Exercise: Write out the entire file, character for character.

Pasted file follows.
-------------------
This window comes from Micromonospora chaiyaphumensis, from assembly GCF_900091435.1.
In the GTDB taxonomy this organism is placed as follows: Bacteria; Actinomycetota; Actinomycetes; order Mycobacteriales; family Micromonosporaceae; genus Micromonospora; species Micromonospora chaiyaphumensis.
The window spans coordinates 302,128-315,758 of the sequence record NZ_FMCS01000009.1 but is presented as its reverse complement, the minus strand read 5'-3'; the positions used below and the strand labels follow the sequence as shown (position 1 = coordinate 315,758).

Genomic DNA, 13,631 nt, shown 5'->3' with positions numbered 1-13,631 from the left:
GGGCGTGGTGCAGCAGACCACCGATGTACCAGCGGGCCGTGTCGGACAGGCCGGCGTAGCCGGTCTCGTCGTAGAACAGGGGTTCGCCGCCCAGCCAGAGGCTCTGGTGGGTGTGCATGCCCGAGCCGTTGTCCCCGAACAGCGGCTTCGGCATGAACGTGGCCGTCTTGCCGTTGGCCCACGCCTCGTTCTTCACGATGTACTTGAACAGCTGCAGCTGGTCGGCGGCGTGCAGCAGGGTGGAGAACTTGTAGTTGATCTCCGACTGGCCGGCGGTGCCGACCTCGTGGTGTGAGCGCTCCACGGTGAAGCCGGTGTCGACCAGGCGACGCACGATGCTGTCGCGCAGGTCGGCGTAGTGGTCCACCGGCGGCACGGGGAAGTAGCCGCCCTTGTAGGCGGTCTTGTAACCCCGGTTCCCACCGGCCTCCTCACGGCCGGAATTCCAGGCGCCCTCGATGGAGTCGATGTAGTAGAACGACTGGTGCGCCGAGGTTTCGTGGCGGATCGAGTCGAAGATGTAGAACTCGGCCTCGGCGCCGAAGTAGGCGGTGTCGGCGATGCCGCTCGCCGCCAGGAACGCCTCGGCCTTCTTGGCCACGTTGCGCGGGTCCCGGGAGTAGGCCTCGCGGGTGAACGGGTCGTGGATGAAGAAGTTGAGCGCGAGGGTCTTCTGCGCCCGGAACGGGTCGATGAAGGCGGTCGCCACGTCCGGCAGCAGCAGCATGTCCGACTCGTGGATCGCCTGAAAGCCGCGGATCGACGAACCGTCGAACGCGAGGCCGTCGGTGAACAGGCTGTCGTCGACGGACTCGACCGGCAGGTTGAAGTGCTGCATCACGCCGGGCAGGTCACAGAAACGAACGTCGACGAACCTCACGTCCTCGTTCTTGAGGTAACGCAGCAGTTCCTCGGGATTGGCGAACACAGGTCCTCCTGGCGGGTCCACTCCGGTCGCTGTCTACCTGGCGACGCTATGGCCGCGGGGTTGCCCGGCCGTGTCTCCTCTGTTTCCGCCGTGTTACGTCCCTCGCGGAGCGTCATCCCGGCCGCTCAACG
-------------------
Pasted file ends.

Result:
This window comes from Micromonospora chaiyaphumensis, from assembly GCF_900091435.1.
In the GTDB taxonomy this organism is placed as follows: Bacteria; Actinomycetota; Actinomycetes; order Mycobacteriales; family Micromonosporaceae; genus Micromonospora; species Micromonospora chaiyaphumensis.
The window spans coordinates 302,128-315,758 of the sequence record NZ_FMCS01000009.1 but is presented as its reverse complement, the minus strand read 5'-3'; the positions used below and the strand labels follow the sequence as shown (position 1 = coordinate 315,758).

Genomic DNA, 13,631 nt, shown 5'->3' with positions numbered 1-13,631 from the left:
GGGCGTGGTGCAGCAGACCACCGATGTACCAGCGGGCCGTGTCGGACAGGCCGGCGTAGCCGGTCTCGTCGTAGAACAGGGGTTCGCCGCCCAGCCAGAGGCTCTGGTGGGTGTGCATGCCCGAGCCGTTGTCCCCGAACAGCGGCTTCGGCATGAACGTGGCCGTCTTGCCGTTGGCCCACGCCTCGTTCTTCACGATGTACTTGAACAGCTGCAGCTGGTCGGCGGCGTGCAGCAGGGTGGAGAACTTGTAGTTGATCTCCGACTGGCCGGCGGTGCCGACCTCGTGGTGTGAGCGCTCCACGGTGAAGCCGGTGTCGACCAGGCGACGCACGATGCTGTCGCGCAGGTCGGCGTAGTGGTCCACCGGCGGCACGGGGAAGTAGCCGCCCTTGTAGGCGGTCTTGTAACCCCGGTTCCCACCGGCCTCCTCACGGCCGGAATTCCAGGCGCCCTCGATGGAGTCGATGTAGTAGAACGACTGGTGCGCCGAGGTTTCGTGGCGGATCGAGTCGAAGATGTAGAACTCGGCCTCGGCGCCGAAGTAGGCGGTGTCGGCGATGCCGCTCGCCGCCAGGAACGCCTCGGCCTTCTTGGCCACGTTGCGCGGGTCCCGGGAGTAGGCCTCGCGGGTGAACGGGTCGTGGATGAAGAAGTTGAGCGCGAGGGTCTTCTGCGCCCGGAACGGGTCGATGAAGGCGGTCGCCACGTCCGGCAGCAGCAGCATGTCCGACTCGTGGATCGCCTGAAAGCCGCGGATCGACGAACCGTCGAACGCGAGGCCGTCGGTGAACAGGCTGTCGTCGACGGACTCGACCGGCAGGTTGAAGTGCTGCATCACGCCGGGCAGGTCACAGAAACGAACGTCGACGAACCTCACGTCCTCGTTCTTGAGGTAACGCAGCAGTTCCTCGGGATTGGCGAACACAGGTCCTCCTGGCGGGTCCACTCCGGTCGCTGTCTACCTGGCGACGCTATGGCCGCGGGGTTGCCCGGCCGTGTCTCCTCTGTTTCCGCCGTGTTACGTCCCTCGCGGAGCGTCATCCCGGCCGCTCAACG